The Difference Between Natural And Artificial Flavors

“How can I describe it? Good food is like music you can taste, color you can smell. There is excellence all around you. You need only to be aware to stop and savor it.” —Chef Auguste Gusteau, Ratatouille (2007)

In A Nutshell

For a flavor to be considered natural it has to meet only two criteria: It needs to be in the food only for the purpose of flavor, and it must be derived from a natural source such as a plant or animal. An artificial flavor is basically anything that doesn’t meet those criteria. However, the chemicals are often the same ones found in nature and simply aren’t derived using a “natural” process. This can also allow a flavorist to choose only the chemicals needed for flavor and leave out anything toxic that might have been in the natural product.

The Whole Bushel

Natural flavors are believed by many to be better for you, but this is not necessarily always the case. The truth is that a natural flavor can be almost anything as long as the circumstances of how it was derived fit the right criteria. The FDA defines natural flavor as basically anything that can be derived from a plant or animal product or really through any natural method, solvent, etc. This sounds safe until you realize the implications. If the ingredient was derived in any way from nature and it has no nutritional value, they can simply hide it under the blanket of “natural flavors.” Of course, this means your food could have something nasty like beaver juice in it without you knowing about it. And worse yet, some naturally derived flavors really aren’t particularly good for you. “Natural” doesn’t always mean “safe.”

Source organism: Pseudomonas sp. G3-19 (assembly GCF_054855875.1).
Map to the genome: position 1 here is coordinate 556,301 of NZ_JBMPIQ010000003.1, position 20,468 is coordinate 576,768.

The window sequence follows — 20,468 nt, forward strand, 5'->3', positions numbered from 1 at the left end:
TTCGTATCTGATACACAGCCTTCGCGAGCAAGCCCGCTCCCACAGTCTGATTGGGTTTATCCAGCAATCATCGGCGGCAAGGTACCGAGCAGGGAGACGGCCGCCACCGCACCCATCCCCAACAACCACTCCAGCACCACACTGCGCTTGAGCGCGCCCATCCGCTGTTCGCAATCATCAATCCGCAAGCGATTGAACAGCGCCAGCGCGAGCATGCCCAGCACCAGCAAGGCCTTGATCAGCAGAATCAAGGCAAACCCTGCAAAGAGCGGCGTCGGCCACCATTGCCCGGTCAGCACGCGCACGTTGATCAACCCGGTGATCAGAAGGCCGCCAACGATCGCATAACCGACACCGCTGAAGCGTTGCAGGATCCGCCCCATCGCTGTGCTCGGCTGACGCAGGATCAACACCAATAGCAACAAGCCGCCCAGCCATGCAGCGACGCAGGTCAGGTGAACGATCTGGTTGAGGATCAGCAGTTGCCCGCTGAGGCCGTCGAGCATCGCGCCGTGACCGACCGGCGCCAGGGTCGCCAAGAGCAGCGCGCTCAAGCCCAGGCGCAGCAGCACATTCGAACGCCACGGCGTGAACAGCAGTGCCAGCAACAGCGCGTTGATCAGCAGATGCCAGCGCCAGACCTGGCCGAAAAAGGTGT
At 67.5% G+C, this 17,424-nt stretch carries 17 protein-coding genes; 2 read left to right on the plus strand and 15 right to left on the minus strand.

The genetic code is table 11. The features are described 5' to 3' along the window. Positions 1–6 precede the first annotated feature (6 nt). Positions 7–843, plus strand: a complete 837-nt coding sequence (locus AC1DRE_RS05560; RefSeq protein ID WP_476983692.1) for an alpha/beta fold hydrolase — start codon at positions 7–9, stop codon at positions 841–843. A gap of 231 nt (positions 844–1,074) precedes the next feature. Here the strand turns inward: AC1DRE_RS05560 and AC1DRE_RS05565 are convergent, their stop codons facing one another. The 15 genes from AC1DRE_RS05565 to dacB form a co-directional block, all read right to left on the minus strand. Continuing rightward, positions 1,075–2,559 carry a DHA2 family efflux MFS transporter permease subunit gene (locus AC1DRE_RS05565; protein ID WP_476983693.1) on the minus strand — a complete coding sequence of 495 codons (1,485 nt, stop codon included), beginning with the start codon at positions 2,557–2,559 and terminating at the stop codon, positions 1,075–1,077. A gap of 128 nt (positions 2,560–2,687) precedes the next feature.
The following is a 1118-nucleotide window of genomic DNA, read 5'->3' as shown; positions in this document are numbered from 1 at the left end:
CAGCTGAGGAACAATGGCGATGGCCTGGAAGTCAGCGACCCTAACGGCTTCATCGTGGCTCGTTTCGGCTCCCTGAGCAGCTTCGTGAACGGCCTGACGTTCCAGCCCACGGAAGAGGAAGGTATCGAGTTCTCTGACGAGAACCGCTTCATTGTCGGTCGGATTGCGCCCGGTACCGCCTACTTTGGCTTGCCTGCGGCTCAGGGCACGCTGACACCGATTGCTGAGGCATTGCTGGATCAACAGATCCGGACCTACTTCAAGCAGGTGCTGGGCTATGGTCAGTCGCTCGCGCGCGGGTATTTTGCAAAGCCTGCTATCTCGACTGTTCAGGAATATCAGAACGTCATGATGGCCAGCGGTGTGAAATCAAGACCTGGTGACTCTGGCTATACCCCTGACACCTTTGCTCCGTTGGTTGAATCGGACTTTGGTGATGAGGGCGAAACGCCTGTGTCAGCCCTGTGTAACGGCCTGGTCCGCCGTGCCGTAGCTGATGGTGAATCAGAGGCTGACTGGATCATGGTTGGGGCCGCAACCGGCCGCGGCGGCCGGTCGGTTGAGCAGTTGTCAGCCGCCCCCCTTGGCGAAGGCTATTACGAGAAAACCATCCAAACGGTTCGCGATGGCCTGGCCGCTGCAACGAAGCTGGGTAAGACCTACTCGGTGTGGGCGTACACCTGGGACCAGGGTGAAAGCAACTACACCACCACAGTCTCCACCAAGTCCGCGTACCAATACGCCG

Artificial flavors, on the other hand, are basically anything that isn’t a natural flavor. That is admittedly not a very helpful definition, but the basic idea is that artificial flavors are made by combining various chemicals in a lab until the appropriate flavor combination is hit upon. There are people who actually do this stuff for a living and they are called “flavorists,” although we think “mad food scientist” might be a better title. However, what they do isn’t as evil as some people think.

Flavorists figure out what chemicals make up the flavor of certain delicious foods and then use those same chemicals to make their artificial flavor. In some cases this means the flavoring process can actually be better for you. You see, the natural foods they are trying to mimic often have many different chemicals, some of which aren’t necessarily good for you. When making an artificial flavor, they can use only the chemicals they need for the flavor itself and avoid the rest. And these chemicals are often no different from ones found in natural sources. The difference lies solely in the fact that they are created synthetically as opposed to being derived directly from a natural source.

Show Me The Proof

US Food and Drug Administration: Code of Federal Regulations Title 21
Scientific American: What is the difference between artificial and natural flavors?
Washington Post: What’s Natural?